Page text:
Painting a New Portrait

Art sub Shannon La Vigne works on an art piece.
Art sub Shannon La Vigne works on an art piece.

By Kati Dann

High school art; some view it as a necessary evil they must endure to graduate. To others, art is not only a hobby, it’s a lifestyle. Shannon La Vigne, the long term art substitute, relates to the latter.

La Vigne joined the Legend family midway through the first quarter when Alicia Conrad, the regular drawing and painting teacher, went on maternity leave.

“It was really stressful at first,” said La Vigne. “But it was really exciting too! I’m really thankful I have people like Modesitt and Dykstra and Thornton to help me, along with the communication I’ve been having with Conrad. I feel like at this point I’ve finally got it figured out.”

The already developed art program had to adjust to the new teaching style as well. “La Vigne makes things very visual, whereas Conrad would explain it with the mechanical terms more,” said junior Kaitlyn Reilly, a National Arts Honor Society member who has been taking art classes since her freshman year. “Both styles of teaching have helped me and it’s been nice to get a new perspective on my art.”

Before coming to Legend, La Vigne got her undergraduate degree in art education from RMCAD [Rocky Mountain College of Art and Design]. “My emphasis was painting,” said La Vigne. “I also got to learn how to do jewelry, ceramics, sculpture, installation work, and drawing. Art is all I’ve ever done, really.”

A long term substitution job for someone fresh out of college is nothing to sneeze at. “I’m very picky about my substitutes,” said Conrad. “La Vigne was recommended by an art teacher colleague that was a recent RMCAD graduate and her professor forwarded my request to a student she thought would be great for the position. La Vigne then sent me her resume. After a phone, as well as personal interview, I knew she was the perfect choice.”

“La Vigne shadowed my classes for three days and observed and participated on her own time,” said Conrad. But the dedication isn’t the only thing that convinced her La Vigne was a great choice. “Above all, I loved how she interacted with the students and how she connected with them on an individual level to best help them shine. Her creativity and passion for the arts only enhanced why I knew my students would be in good hands,” said Conrad.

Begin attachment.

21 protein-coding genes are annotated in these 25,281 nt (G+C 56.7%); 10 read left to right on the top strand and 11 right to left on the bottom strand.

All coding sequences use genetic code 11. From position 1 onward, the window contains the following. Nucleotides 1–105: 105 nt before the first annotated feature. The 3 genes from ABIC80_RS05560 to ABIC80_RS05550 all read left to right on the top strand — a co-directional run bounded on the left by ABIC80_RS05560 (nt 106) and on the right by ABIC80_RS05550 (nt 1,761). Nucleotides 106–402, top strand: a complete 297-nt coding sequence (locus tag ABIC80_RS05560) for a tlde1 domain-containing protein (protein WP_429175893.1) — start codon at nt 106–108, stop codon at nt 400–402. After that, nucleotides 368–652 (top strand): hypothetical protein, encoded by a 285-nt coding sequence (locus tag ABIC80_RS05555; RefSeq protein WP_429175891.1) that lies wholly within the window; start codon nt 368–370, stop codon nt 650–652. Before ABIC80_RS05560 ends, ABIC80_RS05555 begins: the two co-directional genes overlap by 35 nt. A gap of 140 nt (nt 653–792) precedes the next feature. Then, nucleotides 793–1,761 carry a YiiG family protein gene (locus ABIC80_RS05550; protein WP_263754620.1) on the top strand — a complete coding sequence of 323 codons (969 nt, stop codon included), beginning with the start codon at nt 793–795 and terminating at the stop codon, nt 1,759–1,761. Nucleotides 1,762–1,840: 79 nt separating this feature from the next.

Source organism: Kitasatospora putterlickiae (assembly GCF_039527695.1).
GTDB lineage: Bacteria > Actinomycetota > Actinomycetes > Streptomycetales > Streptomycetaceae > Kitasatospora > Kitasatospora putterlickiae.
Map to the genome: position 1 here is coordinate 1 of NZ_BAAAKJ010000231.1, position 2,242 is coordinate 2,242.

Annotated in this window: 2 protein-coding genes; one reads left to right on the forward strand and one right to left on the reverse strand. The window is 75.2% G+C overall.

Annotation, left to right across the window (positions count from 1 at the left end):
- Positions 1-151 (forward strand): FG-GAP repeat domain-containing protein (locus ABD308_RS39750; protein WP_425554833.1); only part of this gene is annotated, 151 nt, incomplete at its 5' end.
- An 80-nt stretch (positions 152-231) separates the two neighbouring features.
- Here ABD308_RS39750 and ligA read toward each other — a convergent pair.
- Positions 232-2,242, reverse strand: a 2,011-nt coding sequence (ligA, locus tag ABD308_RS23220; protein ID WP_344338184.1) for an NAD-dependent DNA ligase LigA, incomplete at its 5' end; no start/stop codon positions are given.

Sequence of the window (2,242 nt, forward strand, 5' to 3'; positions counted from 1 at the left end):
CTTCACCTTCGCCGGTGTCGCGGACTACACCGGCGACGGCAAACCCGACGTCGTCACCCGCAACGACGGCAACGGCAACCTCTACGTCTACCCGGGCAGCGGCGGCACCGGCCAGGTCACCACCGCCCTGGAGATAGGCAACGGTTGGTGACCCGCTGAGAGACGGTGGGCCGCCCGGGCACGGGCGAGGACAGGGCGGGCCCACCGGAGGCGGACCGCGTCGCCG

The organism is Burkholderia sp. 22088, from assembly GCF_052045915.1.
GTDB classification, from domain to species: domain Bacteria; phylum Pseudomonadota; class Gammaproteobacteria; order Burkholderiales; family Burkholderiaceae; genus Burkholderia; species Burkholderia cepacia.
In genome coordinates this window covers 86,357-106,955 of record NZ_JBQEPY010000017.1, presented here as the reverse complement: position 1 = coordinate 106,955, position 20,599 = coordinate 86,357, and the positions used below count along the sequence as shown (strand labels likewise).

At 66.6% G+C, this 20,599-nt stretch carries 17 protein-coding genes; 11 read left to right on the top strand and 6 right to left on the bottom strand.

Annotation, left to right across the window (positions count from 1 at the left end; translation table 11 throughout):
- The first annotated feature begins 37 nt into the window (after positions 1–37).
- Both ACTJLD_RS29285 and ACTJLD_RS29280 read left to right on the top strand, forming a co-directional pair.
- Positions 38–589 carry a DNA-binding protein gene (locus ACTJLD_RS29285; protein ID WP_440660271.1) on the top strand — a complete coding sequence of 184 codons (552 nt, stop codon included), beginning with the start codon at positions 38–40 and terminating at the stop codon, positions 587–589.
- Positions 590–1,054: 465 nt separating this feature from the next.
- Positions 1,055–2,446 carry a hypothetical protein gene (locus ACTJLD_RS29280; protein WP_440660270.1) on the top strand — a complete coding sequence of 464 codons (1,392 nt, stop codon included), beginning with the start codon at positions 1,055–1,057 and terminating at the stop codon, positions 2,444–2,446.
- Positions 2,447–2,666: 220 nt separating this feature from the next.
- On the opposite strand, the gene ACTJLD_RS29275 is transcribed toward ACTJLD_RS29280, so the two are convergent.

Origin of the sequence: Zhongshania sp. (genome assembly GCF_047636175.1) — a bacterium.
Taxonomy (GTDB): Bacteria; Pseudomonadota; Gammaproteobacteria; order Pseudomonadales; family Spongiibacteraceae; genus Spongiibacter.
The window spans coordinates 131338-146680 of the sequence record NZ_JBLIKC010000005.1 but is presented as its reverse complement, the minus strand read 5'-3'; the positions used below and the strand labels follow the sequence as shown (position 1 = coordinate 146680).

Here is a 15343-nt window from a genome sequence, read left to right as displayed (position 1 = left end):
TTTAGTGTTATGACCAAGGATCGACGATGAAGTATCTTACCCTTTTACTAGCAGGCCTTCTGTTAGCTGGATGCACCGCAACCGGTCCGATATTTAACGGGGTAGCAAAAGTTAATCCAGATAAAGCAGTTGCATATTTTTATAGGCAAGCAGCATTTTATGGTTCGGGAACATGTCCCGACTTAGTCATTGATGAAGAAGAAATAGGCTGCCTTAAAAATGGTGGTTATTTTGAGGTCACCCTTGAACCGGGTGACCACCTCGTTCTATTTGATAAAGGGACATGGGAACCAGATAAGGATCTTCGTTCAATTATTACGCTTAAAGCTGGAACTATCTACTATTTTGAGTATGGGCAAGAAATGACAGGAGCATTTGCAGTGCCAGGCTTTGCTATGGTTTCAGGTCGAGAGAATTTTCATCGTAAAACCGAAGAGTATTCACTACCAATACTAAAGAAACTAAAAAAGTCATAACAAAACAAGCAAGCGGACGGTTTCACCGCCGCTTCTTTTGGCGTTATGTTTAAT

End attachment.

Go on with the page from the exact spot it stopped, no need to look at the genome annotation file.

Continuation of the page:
“La Vigne has pushed me to go outside my boundaries of what I normally do for art,” said Reilly. “I’m using different mediums than I am used to and my art projects are more complex.”

Along with the new teaching style, La Vigne also brings her own art style as well. “I’d describe it as really loose and kind of spontaneous,” said La Vigne. “Also really strange.”

“There are so many good things about working here, so many good moments,” said La Vigne. “Whenever I help a student with their ‘a-ha’ moment and get them excited about art, particularly the ones who didn’t like art to begin with, those are my favorite moments.”

Although it seems everything is working out for the best for the Legend art program, the substitution job is indeed a temporary one. “I’m applying to grad school this December,” said La Vigne. “I’m hoping to get into UT’s fine arts program and move back to Texas.”

As for Conrad, “I’m really trying to focus on my family. It’s hard to let go of your classes and students. I miss them, but I feel confident that La Vigne is a wonderful fit and I know my students will continue to grow and learn as creative individuals.”

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